In music, a canon is a piece in which one instrument starts a melody, and then another instrument starts the same melody a few measures later. A third may come in after that, and so on and so forth until the melody is layering over itself and providing many dimensions to the same song.
That's what I'd like to do with the next few columns. I'll be approaching the topic of ships and canon -- in its other definition, as something that's an established part of a world or continuity -- from a few different perspectives.
- What exactly is canon? Where can the lines be drawn? How much can reliably be counted on to be an accepted part of a show's continuity?
- How far can canon stretch to accept ships, and do ships depend on canon for their existence?
- Does the existence of ships, and the mainstream acknowledgment of them, change canon, or is there still room for a version of canon in which those ships don't exist?
- Does canon need to be the same for everyone? Can different fans with different visions of canon still interact and respect each other?
And all of that will build toward the Big Question, which has to do with whether ships should become canon and what would happen to TV writ large if that started to happen more often. But we're not there yet. First we have to figure out what canon is.
Since this column is less a column and more of an introduction, I'd like to ask a few questions for you to answer in comments. Answer the questions that apply to you and ignore the ones that don't.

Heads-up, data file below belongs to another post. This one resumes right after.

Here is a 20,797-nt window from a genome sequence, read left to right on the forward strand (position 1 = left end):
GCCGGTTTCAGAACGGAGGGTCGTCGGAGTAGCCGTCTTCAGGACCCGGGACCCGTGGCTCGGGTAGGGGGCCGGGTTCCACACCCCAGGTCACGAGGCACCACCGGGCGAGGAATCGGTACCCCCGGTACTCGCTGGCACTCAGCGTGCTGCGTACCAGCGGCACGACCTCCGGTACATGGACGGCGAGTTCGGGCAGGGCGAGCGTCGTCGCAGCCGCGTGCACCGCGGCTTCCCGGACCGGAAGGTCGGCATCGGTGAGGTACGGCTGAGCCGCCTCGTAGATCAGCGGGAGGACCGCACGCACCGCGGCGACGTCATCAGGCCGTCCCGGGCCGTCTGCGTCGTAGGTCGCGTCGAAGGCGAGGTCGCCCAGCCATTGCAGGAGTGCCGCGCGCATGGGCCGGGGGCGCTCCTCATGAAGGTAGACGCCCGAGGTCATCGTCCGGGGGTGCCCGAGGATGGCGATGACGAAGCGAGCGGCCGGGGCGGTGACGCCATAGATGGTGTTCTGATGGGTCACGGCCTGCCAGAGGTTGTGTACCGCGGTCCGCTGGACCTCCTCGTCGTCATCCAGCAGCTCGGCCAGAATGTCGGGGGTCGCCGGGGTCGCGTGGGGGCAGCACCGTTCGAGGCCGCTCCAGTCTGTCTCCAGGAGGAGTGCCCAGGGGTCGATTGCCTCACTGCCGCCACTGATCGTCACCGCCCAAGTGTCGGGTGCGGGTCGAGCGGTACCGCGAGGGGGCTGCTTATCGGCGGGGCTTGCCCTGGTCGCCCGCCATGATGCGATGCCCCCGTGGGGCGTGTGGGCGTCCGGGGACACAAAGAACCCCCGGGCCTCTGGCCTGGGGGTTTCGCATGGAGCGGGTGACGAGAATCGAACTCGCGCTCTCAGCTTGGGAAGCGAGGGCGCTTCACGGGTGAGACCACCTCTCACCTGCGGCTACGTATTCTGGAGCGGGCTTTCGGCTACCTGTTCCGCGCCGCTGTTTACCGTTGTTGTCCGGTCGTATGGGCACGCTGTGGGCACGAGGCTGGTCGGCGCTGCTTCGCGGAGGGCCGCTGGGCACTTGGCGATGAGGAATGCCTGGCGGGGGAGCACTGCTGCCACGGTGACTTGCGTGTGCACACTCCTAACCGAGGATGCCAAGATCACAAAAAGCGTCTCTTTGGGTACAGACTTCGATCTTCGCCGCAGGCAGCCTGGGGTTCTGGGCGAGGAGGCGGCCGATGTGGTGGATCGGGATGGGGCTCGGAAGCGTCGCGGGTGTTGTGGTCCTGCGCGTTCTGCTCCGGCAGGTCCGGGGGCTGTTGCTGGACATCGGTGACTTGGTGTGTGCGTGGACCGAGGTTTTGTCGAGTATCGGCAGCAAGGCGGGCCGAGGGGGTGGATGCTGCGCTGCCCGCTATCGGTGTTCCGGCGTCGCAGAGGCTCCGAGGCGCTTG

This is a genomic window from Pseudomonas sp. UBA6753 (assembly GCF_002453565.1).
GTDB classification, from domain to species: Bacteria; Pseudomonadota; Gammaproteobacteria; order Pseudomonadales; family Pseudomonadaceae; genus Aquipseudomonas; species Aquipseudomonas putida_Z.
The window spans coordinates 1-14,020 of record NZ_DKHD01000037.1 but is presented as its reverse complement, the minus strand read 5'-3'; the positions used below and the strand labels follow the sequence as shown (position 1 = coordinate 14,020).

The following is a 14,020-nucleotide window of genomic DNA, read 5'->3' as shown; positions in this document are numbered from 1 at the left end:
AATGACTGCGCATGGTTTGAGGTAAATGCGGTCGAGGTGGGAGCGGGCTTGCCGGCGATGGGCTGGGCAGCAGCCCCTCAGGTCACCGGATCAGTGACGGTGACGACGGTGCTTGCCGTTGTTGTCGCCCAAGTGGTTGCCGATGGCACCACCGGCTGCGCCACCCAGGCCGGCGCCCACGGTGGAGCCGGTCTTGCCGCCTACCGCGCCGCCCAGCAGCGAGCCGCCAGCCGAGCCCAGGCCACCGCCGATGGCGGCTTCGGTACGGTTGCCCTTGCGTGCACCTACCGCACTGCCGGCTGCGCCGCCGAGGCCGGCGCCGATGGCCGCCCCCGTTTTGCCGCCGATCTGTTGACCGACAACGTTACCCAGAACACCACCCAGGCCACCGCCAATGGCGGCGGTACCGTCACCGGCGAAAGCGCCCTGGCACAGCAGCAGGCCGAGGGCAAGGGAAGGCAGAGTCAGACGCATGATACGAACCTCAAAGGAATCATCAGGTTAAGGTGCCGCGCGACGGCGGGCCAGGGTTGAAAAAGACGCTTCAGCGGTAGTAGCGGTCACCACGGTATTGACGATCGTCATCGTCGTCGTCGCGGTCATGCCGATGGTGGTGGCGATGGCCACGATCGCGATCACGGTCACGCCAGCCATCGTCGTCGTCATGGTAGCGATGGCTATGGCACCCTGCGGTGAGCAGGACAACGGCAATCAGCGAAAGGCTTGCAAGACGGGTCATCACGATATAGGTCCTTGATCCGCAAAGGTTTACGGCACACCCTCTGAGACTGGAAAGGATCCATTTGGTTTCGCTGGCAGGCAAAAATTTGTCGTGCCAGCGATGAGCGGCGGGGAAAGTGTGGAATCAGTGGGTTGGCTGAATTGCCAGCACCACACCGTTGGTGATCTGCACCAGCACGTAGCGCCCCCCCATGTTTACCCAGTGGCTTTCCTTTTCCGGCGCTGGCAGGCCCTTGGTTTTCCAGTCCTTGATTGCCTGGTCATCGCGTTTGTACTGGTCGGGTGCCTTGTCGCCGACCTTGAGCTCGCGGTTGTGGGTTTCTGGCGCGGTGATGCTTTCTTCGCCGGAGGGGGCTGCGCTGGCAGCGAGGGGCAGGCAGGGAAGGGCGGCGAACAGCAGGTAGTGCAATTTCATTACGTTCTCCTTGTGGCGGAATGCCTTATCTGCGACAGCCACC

- Do you have ships that you consider to be canon? Short of a couple kissing or having sex onscreen, what do you consider the proof that your ship is canon?
- Do you think a show's canon extends to comments by the creators or actors about their characters' motivations?
- When a show leaves a question unanswered, do you think there's an intended canon that's just not shown, or are the creators inviting viewers to construct their own canon?
- How much do your ships depend on what happens onscreen? Have there been ships that you stopped shipping because the characters' relationship onscreen changed? Or once a ship is set in your mind, is it there to stay?
- Do you ship characters who have never or seldom met onscreen?
- How much outside of what's explicitly shown onscreen is fair game for a discussion of a TV show? If you don't agree with shipping, is speculation of a character's motivations, past or secrets all right? Is it all right to posit theories?
- What do you think needs to be part of the discussion of canon that I haven't asked yet?
And please, remember to respect each other and each other's opinion. Most of you have done so, but I've seen some comments that cast aspersions on the intelligence, good intentions or sanity of those on the other side. If you feel the urge to mention "haters," "extreme" fans/shippers, or something more disparaging, do your best to find another way to say it.
Thank you all for participating in the conversation so far.